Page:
First author: INRA-Agrocampus Rennes, UMR BiO3P, BP 35327, F, 35653 Le Rheu Cedex, France; and second and third authors: Department of Plant Sciences, University of Cambridge, Downing Street, Cambridge, CB2 3EA, U.K.
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Accepted for publication 15 January 2006.
Epidemiological modeling combined with parameter estimation of experimental data was used to examine differences in the contribution of disease-induced root production to the spread of take-all on plants of two representative yet contrasting cultivars of winter wheat, Ghengis and Savannah. A mechanistic model, including terms for primary infection, secondary infection, inoculum decay, and intrinsic and disease-induced root growth, was fitted to data describing changes in the numbers of infected and susceptible roots over time at a low or high density of inoculum. Disease progress curves were characterized by consecutive phases of primary and secondary infection. No differences in root growth were detected between cultivars in the absence of disease and root production continued for the duration of the experiment. However, significant differences in disease-induced root production were detected between Savannah and Genghis. In the presence of disease, root production for both cultivars was characterized by stimulation when few roots were infected and inhibition when many roots were infected. At low inoculum density, the transition from stimulation to inhibition occurred when an average of 5.0 and 9.0 roots were infected for Genghis and Savannah, respectively. At high inoculum density, the transition from stimulation to inhibition occurred when an average of 4.5 and 6.7 roots were infected for Genghis and Savannah, respectively. Differences in the rates of primary and secondary infection between Savannah and Genghis also were detected. At a low inoculum density, Genghis was marginally more resistant to secondary infection whereas, at a high density of inoculum, Savannah was marginally more resistant to primary infection. The combined effects of differences in disease-induced root growth and differences in the rates of primary and secondary infection meant that the period of stimulated root production was extended by 7 and 15 days for Savannah at a low and high inoculum density, respectively. The contribution of this form of epidemiological modeling to the better management of take-all is discussed.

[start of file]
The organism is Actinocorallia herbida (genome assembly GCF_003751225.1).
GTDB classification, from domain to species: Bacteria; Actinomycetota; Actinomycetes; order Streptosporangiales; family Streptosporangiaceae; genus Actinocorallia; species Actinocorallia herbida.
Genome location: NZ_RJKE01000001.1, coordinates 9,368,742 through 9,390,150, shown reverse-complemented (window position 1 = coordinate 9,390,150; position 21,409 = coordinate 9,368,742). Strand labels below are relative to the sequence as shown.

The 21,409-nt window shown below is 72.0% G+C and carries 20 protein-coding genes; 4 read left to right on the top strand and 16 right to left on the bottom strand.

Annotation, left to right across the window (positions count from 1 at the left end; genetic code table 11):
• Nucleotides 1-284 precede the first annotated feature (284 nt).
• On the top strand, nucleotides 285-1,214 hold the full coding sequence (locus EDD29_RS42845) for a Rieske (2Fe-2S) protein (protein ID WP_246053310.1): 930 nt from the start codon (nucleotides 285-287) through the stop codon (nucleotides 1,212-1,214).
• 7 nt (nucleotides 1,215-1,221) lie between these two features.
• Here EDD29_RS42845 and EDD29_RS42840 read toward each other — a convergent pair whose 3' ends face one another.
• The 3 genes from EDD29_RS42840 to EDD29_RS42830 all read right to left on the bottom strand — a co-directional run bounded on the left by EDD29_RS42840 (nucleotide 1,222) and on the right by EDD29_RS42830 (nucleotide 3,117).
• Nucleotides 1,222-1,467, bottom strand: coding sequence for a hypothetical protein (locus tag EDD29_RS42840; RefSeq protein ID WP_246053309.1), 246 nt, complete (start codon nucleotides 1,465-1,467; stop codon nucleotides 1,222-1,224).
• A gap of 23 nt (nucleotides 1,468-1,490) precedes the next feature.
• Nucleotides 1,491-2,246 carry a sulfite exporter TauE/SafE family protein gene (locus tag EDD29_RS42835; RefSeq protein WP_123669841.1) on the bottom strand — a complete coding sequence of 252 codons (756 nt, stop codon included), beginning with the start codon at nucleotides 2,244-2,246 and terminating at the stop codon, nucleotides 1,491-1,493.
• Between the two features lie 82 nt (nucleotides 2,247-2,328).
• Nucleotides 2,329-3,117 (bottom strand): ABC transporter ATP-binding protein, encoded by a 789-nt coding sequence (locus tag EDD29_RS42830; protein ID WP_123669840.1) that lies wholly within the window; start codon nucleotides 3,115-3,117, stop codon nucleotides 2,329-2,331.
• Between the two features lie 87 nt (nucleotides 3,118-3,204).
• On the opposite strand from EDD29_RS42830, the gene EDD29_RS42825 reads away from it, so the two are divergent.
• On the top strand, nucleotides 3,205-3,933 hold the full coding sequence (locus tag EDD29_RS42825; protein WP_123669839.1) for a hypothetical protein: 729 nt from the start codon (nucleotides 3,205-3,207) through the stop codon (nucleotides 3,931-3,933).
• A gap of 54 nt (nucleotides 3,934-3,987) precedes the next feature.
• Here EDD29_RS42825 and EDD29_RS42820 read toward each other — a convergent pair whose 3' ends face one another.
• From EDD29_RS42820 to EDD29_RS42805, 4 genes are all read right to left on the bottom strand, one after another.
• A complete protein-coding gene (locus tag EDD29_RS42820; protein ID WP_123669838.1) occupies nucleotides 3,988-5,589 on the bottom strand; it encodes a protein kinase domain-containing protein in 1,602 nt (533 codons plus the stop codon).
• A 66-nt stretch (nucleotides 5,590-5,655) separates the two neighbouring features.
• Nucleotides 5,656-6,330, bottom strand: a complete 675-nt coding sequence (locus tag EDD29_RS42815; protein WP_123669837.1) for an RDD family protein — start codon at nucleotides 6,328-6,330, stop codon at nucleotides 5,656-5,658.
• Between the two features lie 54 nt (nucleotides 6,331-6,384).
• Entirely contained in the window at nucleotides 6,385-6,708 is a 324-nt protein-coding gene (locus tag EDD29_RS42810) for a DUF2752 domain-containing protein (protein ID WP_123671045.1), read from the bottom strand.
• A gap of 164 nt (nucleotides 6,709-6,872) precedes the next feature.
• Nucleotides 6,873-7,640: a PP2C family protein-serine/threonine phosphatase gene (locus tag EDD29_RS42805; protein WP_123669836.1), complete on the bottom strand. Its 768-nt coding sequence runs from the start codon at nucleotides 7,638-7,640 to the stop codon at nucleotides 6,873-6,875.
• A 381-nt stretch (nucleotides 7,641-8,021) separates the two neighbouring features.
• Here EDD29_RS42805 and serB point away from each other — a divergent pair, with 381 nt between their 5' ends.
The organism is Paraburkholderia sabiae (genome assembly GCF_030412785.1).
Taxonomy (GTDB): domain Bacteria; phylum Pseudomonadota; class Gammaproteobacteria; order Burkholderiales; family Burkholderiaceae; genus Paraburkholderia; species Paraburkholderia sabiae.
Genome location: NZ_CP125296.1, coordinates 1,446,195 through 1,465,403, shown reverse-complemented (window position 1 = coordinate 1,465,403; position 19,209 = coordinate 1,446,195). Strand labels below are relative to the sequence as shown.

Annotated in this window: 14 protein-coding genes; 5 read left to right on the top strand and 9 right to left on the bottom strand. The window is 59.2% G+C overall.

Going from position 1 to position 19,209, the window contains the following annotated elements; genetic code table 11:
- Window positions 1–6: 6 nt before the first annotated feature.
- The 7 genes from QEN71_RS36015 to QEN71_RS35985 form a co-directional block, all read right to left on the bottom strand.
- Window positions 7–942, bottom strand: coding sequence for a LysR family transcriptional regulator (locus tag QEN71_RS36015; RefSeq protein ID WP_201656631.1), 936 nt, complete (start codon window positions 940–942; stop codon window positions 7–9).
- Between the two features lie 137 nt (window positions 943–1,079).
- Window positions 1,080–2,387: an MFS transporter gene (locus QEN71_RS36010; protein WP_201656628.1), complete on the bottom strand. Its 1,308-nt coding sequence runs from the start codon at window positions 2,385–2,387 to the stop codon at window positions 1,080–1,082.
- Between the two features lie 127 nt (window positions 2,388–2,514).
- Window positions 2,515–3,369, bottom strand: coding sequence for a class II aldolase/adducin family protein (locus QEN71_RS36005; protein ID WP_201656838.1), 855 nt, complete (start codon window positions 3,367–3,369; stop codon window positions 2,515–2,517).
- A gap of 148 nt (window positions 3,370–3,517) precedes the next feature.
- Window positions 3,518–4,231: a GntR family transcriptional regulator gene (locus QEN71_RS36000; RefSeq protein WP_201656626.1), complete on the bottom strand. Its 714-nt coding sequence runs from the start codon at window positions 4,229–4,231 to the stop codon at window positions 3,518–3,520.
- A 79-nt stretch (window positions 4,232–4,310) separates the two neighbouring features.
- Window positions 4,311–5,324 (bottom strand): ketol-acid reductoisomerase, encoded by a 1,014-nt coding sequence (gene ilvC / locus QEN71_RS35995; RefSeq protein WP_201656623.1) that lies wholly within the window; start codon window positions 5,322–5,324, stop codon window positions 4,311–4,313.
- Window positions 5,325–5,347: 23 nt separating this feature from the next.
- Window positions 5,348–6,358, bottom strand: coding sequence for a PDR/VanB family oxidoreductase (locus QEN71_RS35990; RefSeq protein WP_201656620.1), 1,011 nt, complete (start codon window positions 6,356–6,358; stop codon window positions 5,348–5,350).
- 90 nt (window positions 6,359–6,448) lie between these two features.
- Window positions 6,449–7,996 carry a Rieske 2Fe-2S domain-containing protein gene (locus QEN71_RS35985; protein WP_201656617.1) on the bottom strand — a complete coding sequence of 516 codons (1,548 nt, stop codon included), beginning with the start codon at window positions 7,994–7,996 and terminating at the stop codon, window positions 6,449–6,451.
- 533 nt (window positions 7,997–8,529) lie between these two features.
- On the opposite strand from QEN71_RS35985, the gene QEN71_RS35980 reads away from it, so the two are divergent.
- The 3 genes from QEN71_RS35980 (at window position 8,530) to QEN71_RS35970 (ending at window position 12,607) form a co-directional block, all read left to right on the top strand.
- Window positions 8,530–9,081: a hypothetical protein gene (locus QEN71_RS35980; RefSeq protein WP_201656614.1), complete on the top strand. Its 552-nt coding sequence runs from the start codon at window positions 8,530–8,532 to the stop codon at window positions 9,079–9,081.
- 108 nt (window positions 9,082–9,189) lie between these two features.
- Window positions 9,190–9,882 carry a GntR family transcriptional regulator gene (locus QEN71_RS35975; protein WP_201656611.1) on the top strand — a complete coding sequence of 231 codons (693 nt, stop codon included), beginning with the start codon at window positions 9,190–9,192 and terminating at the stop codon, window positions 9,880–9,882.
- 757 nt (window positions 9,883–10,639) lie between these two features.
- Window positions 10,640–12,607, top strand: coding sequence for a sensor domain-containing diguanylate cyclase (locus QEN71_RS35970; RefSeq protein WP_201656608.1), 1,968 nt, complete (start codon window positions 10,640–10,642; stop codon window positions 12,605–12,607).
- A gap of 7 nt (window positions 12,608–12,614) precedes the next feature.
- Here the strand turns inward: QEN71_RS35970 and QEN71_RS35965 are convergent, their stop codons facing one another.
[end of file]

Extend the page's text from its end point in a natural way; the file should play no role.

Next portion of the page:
© 2006 The American Phytopathological Society